The Romans also took over or established many fish salting facilities in Spain and northern Africa after conquering the Carthaginian territories. Over time, these places developed into the centers of garum production for the Roman Empire. So, it would not be unreasonable to say the Carthaginians probably had more influence on the Roman fish sauce industry than the Greeks did overall.

The first garum of the Romans

Roman salt-fish products may have been exported out of Italy from Cosa as early as the third century B.C., says Annalisa Marzano. But fish salting facilities did not become more common among the Romans until the first century B.C., so it took a while for the Romans to get used to the pungent sauce, or at least like it enough to want to make it themselves.

According to Encyclopaedia Romana, the earliest explanation on how to make garum was written in the "Astronomica" by Manilius of the first century A.D. This specific recipe says that only the blood of tuna fish was mixed with salt to make a sauce that he called "a relish to the palate." But even though this recipe only used fish blood, other Roman writers just mention the organs, chunks of fish flesh, or combinations of all three, so there were several ways to make the condiment they all referred to as garum.

Regardless of the different varieties, the popularity of the fish sauce skyrocketed at this time across the empire. For the next 200 years, garum production got to the highest level it would ever reach in the entire history of the Mediterranean due to the love the Romans had for the condiment.

How the Romans made fermented fish sauce

The Romans used different methods to make garum, but here is a basic recipe for how it was done. First, a layer of fish blood, guts, or pieces were placed in a container — the fish was often tuna, mackerel, sardines, and anchovies, yet salmon, red mullet, prawns, oysters, and other sea creatures could also be used instead, says Invicta. If small enough, the whole fish was used, but larger fish were cut up into pieces. A layer of salt around two fingers thick was placed on top, followed by another layer of fish, then one of salt, and so on until the container was filled, says Robert Curtis.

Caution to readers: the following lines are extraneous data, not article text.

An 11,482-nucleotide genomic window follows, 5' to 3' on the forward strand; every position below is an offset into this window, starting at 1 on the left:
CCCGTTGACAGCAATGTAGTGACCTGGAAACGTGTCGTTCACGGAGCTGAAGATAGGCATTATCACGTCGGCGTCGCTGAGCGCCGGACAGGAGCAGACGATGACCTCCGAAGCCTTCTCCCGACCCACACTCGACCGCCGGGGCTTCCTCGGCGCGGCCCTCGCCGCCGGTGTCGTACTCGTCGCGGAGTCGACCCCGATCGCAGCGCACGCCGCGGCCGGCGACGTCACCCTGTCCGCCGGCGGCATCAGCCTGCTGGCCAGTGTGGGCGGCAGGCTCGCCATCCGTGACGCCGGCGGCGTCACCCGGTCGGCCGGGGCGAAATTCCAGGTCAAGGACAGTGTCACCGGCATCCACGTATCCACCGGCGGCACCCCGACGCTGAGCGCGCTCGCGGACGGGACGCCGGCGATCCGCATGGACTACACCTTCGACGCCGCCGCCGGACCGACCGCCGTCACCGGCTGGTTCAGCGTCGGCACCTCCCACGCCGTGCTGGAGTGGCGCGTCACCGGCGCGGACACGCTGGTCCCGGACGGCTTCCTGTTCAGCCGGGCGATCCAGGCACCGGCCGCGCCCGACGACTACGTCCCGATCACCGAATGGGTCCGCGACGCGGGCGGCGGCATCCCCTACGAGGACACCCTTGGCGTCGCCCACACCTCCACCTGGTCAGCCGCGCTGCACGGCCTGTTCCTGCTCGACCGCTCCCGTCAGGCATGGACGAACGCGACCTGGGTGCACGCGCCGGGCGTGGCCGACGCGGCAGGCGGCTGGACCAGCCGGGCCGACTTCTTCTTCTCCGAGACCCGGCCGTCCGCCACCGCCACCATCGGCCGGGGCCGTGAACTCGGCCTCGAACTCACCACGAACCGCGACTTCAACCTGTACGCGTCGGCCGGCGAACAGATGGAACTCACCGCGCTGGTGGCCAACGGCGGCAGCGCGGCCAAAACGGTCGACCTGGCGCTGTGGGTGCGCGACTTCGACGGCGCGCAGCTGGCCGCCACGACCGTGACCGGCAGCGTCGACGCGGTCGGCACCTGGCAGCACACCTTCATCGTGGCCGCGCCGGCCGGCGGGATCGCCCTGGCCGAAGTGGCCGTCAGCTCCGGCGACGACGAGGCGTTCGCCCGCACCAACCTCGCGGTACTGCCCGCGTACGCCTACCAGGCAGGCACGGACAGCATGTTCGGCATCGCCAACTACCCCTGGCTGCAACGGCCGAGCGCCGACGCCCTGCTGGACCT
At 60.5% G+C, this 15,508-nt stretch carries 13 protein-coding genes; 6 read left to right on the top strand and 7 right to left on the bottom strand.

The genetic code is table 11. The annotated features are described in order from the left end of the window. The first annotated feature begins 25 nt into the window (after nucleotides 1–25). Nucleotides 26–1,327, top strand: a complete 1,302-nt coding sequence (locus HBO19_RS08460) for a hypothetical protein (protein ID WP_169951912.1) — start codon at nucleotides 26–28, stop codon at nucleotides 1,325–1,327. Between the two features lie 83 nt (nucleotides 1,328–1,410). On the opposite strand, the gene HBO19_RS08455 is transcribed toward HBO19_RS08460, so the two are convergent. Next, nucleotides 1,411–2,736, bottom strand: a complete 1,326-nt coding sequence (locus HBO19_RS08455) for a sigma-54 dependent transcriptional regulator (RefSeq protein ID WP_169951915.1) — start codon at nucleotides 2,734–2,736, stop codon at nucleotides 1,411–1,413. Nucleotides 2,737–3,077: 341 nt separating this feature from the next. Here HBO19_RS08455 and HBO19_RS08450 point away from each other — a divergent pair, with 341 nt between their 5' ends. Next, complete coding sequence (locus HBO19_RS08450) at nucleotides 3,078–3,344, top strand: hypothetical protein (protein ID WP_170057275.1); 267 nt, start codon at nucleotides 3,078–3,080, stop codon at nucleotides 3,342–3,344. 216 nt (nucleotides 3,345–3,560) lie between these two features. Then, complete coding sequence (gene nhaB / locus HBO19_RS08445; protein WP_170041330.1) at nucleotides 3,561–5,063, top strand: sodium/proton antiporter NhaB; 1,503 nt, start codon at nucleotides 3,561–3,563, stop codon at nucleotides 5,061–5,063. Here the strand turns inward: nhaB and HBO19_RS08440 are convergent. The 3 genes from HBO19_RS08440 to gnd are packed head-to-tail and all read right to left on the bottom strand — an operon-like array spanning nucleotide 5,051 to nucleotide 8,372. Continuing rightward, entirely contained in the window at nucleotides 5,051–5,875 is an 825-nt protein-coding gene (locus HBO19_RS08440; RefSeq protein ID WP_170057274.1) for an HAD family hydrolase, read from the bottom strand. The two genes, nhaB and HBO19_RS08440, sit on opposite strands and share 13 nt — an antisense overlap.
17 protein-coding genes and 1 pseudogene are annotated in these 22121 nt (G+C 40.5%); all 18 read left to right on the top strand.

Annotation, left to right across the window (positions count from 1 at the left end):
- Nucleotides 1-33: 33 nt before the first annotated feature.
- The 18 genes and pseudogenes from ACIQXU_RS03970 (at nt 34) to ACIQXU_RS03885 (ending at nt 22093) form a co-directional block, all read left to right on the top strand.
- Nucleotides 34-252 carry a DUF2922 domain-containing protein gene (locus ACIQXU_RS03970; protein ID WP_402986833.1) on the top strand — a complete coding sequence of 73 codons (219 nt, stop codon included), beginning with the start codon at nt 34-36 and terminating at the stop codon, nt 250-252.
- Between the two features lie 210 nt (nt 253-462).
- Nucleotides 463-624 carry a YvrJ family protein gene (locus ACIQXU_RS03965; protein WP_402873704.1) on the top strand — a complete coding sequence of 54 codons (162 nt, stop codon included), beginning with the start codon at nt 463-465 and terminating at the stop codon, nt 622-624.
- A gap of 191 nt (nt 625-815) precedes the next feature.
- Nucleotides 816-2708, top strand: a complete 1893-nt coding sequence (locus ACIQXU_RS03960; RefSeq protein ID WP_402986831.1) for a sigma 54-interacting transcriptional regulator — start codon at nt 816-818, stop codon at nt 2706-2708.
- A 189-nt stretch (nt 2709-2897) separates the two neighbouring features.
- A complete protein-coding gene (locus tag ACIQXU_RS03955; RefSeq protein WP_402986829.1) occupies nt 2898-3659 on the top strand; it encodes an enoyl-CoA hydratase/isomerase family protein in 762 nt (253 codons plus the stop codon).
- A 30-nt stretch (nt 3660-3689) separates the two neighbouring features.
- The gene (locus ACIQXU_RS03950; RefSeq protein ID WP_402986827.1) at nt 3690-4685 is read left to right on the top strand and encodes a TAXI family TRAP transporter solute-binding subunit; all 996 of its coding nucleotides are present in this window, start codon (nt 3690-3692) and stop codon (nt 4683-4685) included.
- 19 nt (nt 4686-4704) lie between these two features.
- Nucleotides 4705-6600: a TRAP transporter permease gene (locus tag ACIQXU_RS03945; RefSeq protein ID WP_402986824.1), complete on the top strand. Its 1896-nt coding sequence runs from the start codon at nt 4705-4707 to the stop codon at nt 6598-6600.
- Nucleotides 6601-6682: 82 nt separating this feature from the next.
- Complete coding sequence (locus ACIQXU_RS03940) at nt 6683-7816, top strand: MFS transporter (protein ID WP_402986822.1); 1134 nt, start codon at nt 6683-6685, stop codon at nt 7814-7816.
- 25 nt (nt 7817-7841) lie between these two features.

After a week of sitting in the sun, the fish parts fermented in the brine, but the salt prevented it from putrefying. After 20 days of mixing, the sauce was strained through a basket to take out the chunks, and the remaining liquid was the prized condiment that was amber in color.

To either improve the flavor of garum or make further variations, other ingredients were sometimes added to the fish sauce recipe as well, including oregano, dill, coriander, fennel, celery, or mint, says PBS. When used, these spices and herbs were added in between the layers of salt and fish before the fermentation process.

According to NPR, the Romans used enough salt so that it was about 15% of the mixture. This not only accentuated the umami flavor of the sauce, making it richer and fuller, but it also allowed it retain much of its nutritional content, especially for protein, says World History Encyclopedia.

Garum for the Roman aristocracy

Let's be real, the fishy condiment was just for the rich at first, and they could not get enough of it. In the first and second centuries A.D., garum became so popular among wealthy Romans that they began to make the sauce in their villas, so they did not have to keep importing it, says Robert Curtis. Luckily, their homes were so large that they could feed this need without stinking up the place too much.

Garum was also praised several times in the Roman literature of the upper classes, such as in the writing of Pliny the Elder and Martial. The first described garum as an "exquisite liquid" that was "so pleasant that it can be drunk" (via World History Encyclopedia) And Martial once wrote, "accept this exquisite garum, a precious gift made with the first blood spilled from a living mackerel" (via PBS).

However, garum was certainly not loved by all. In a scathing review of the fish sauce, Seneca called it "poisonous fish" which "burns up the stomach with its putrefaction." And even though Martial certainly liked the stuff, he once joked that you would not want to make out with a woman who has eaten six servings of it.